Writer: Rona Munro
Director: Simon Stokes
Reviewer: Joan Phillips
The Public Reviews Rating:
Set in the 1960’s, at the height of the space race, this is a fictional story about the careers of Renee Coburg and Jo Green both hoping to be chosen for the American Space Programme. Very loosely based on the real lives of Jacqueline Cochran and Jerrie Cobb, and inspired by their attempts to challenge the decision makers on the Space Programme, the play traces their paths to be allowed to compete alongside men, and ultimately against each other, for astronaut training.
The two women are different ages and at very different stages in their careers. The young Jo meets Renee when she is just coming to the attention of selectors. The older Renee is already an acknowledged successful test pilot. Both hold world records for speed, distance and altitude as did the real life women on whom their characters are based. These are not just women’s records but world records for men and women. Despite this, and their successful careers as pilots, the women struggle to be considered seriously.
But this is in no way a play just about sexual inequality in the 1960’s. The author, Rona Monro, deals with many issues of contemporary relevance. The frictions caused between the pioneering pilots testing their skills and risking their lives in air, and the imposition of technical criteria by those professionals on the ground is a common source of tension today. The competing ambitions of national ego versus personal achievements, in this case demonstrated by the space race with the Russians, was clearly on show at the Olympics this summer. The friction caused when age comes up against youth; money versus power; public glory versus personal happiness; mankind’s advancement versus international politics are all touched on while following the extraordinary story of these two women.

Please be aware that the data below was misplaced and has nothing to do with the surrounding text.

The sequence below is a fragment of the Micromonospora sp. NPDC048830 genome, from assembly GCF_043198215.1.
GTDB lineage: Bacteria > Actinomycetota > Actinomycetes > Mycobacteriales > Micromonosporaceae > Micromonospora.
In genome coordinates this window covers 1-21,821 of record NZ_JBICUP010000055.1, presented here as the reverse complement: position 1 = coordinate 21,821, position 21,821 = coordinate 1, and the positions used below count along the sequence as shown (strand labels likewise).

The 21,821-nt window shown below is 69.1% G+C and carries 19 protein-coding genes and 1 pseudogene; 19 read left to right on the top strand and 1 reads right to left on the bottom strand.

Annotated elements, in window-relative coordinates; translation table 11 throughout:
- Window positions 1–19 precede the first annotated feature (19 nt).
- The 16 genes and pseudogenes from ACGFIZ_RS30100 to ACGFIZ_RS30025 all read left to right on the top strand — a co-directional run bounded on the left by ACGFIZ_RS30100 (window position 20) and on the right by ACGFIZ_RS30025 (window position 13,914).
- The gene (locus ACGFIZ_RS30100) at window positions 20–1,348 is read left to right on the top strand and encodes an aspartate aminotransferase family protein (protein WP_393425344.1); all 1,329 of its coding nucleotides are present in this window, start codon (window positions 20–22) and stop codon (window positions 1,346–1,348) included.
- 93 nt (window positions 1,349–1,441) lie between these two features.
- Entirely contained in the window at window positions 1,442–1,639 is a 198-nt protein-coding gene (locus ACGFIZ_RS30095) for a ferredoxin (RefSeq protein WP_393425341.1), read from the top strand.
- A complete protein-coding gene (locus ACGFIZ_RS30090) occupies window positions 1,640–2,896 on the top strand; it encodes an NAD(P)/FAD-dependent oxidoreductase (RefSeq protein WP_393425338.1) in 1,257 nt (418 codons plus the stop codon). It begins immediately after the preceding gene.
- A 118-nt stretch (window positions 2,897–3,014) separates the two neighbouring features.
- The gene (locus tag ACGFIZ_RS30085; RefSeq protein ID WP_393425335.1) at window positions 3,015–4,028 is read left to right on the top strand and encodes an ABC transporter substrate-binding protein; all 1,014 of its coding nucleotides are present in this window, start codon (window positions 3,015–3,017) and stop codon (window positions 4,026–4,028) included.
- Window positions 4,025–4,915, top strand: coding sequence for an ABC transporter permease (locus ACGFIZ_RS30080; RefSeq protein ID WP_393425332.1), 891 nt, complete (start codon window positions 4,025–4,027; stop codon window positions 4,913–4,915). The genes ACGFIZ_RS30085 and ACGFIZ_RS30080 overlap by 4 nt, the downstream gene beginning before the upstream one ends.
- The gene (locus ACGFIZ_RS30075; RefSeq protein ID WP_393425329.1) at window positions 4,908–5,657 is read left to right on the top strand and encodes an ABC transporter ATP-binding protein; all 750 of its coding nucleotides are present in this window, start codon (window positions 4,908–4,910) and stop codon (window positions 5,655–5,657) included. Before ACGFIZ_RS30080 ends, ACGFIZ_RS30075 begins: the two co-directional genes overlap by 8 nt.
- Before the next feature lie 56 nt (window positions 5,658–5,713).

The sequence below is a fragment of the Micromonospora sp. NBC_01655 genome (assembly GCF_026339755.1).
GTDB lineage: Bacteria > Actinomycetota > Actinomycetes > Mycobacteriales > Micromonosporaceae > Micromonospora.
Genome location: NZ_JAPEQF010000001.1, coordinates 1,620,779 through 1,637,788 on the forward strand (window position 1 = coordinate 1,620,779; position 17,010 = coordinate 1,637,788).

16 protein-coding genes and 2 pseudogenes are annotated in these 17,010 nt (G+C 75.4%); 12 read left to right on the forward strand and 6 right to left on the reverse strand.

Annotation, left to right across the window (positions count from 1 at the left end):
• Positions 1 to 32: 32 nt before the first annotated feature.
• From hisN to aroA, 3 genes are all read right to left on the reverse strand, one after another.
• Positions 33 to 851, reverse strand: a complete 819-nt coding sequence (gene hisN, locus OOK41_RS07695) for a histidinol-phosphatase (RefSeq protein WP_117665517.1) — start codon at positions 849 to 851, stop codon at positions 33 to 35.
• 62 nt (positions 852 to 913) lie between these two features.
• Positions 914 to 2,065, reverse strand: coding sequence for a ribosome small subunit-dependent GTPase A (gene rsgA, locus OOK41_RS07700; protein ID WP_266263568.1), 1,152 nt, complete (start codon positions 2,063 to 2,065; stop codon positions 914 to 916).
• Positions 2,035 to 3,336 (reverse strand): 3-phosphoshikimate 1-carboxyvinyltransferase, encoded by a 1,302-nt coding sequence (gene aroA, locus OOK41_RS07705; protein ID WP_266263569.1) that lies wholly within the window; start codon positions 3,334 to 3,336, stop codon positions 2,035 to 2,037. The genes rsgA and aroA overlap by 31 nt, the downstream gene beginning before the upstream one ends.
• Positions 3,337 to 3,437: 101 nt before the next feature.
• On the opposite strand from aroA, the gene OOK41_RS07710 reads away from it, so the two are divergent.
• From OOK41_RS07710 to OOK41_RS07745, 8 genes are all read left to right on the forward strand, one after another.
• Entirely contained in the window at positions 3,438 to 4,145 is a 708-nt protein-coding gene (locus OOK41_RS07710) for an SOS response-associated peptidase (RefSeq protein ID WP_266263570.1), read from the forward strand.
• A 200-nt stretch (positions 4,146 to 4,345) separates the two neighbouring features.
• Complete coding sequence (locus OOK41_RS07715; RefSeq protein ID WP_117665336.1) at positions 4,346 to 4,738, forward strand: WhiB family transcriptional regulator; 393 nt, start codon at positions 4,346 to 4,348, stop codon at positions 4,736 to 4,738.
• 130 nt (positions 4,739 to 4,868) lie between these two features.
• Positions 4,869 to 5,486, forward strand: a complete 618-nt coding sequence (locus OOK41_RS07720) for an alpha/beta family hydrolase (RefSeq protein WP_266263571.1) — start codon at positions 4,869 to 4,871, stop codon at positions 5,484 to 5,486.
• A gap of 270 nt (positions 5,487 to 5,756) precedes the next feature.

Ultimately, the play highlights how once the race is won the game changes. To these highly ambitious, skilled and motivated people there is only one goal – to win. But there is only one winner, only one woman in the astronaut’s chair. The same for nations. Once America lost the race to be the first to put a woman in space to the Russians in 1963, the programme was abandoned. It would be another 20 years before the first American woman went into space.
This play is based on the story of two very remarkable women, dealing with some very human issues that are still relevant today. However, it falls short of completely matching the promise of the source material. The first half is ponderous and meanders slightly and, although the second half picks up a little, it lacks overall pace. Ingrid Lacey is on stage throughout and puts on a great performance as the sassy, but flawed, Renee. The support cast of Eleanor Wyld (Jo), Tom Hodgkins, Amanada Ryan and Jack Sandle all put in good performances, but it is difficult to identify or empathise with any of the characters. There seems to be a lack of tension in the play which, although well written, with some funny lines and sound bites from history, should be more engaging. But it is well worth a visit and an intriguing insight into a piece of unfamiliar, but fascinating history.
Runs until 6th October 2012.
Tags: Amanda Ryan, astronaut, Drum Theatre, Eleanor Wyld, Ingrid Lacey, Jack Sandle, Jacqueline Cochran, Jerrie Cobb, Plymouth, Rona Monro, Simon Stokes, Space Race, The Astronaut’s Chair, Theatre Royal Plymouth, Tom Hodgkins, women astronaut, women in space